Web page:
● Good vs. Evil ● Totalitarianism ● Lifestyle Disparities ● Disinformation ● Hopelessness ● Rebellion ● Escape and Rebirth The Struggle Between Good and Evil

Typically it’s very easy to see who the “good guys” and “bad guys” are in dystopian fiction. This of course stands in stark contrast to the real world, and is perhaps what makes dystopian fiction so attractive to young readers.

Often overlooked in the genre, there are few better examples of totalitarian oppression and “good vs. evil” in modern fiction than Star Wars.

Suggested Discussion Questions: What are contemporary examples of “good vs. evil” in society? Aren’t the of each side subjective to the beliefs of the opposition? When both sides believe they are the “good” side, what really delineates good and evil in society? Oppressive Totalitarian Governments

Totalitarianism is defined by Webster as “centralized control by an autocratic authority” and “the political concept that the citizen should be totally subject to an absolute state authority.” Thus, it’s easy to see why teens identify with protagonists in dystopian fiction.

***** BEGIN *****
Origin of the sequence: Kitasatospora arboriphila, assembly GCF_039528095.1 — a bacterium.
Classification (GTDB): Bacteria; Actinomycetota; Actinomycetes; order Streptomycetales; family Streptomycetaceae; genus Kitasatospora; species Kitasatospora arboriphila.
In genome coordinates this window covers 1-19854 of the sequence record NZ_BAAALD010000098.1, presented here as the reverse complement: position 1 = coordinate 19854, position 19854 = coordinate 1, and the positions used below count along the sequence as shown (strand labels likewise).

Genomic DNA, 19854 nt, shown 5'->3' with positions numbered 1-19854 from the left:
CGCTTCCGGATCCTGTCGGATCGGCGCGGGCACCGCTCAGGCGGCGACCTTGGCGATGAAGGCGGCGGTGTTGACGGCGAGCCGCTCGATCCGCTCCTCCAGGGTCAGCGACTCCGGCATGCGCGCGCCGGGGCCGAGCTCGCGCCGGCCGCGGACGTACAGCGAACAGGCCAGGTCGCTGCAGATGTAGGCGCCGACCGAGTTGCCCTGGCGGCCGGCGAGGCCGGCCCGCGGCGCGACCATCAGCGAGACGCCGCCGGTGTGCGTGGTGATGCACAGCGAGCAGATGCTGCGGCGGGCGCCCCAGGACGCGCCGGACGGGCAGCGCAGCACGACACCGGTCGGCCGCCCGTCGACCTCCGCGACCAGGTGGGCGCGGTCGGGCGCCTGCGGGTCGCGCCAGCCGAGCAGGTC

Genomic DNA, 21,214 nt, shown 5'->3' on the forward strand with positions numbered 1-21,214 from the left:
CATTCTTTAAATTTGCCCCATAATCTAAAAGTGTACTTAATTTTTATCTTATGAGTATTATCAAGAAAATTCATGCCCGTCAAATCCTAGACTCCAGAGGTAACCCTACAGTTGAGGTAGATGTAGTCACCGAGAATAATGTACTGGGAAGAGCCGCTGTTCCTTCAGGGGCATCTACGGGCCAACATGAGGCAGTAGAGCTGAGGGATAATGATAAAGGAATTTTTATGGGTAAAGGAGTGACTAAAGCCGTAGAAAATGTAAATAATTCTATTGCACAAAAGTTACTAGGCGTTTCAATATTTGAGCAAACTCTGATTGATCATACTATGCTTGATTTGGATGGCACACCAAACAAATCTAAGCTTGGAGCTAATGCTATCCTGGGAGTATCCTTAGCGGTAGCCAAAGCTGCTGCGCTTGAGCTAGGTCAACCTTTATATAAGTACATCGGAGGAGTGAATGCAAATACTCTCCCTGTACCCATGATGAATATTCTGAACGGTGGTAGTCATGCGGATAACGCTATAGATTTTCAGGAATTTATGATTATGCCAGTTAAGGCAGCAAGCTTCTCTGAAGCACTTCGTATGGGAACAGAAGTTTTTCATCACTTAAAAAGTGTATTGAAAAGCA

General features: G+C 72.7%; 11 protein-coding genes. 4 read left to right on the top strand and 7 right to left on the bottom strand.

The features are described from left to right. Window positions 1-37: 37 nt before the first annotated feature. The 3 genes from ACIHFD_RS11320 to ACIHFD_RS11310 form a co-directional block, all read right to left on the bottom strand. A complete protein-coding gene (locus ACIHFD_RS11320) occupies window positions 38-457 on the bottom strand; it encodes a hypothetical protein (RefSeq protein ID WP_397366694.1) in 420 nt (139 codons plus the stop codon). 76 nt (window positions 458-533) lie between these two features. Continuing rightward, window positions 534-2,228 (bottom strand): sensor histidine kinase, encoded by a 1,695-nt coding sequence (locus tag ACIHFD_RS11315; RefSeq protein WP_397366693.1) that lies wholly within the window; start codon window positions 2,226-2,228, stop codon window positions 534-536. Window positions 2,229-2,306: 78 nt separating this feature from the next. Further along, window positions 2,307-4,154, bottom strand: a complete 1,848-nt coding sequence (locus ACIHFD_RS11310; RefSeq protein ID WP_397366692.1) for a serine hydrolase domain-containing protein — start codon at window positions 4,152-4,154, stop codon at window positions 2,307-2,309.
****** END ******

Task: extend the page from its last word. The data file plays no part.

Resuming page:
The political system in The Hunger Games is one example.

Suggested Discussion Questions: What are some examples of totalitarian governments in the last century? What beliefs led to the creation of those governments? How did those beliefs lead to the eventual downfall of those political systems? Lifestyle Disparities and Poverty

Class often exists in dystopian fiction, usually due to marked disparities in resource distribution and wealth between the ruling class and citizenry. Life in dystopian societies and worlds is often a struggle, at least for those in the common class.

Again, The Hunger Games provides a great example of this .

Suggested Discussion Questions: What policies caused lifestyle disparities to appear under totalitarian governments in recent history? What social and economic forces serve to create poverty in our society? What solutions would you propose to end poverty? How might your policies lead to totalitarianism? Welcome to the Department of Disinformation

“Intentionally false or misleading information that is spread in a calculated way to deceive target .” Not to be confused with “misinformation” which is the unintentional sharing of false information. But remember that IF Propaganda exists THEN Disinformation AND Misinformation also exist.

The Maze Runner offers a great example of protagonists who are harmed and controlled by a disinformation campaign.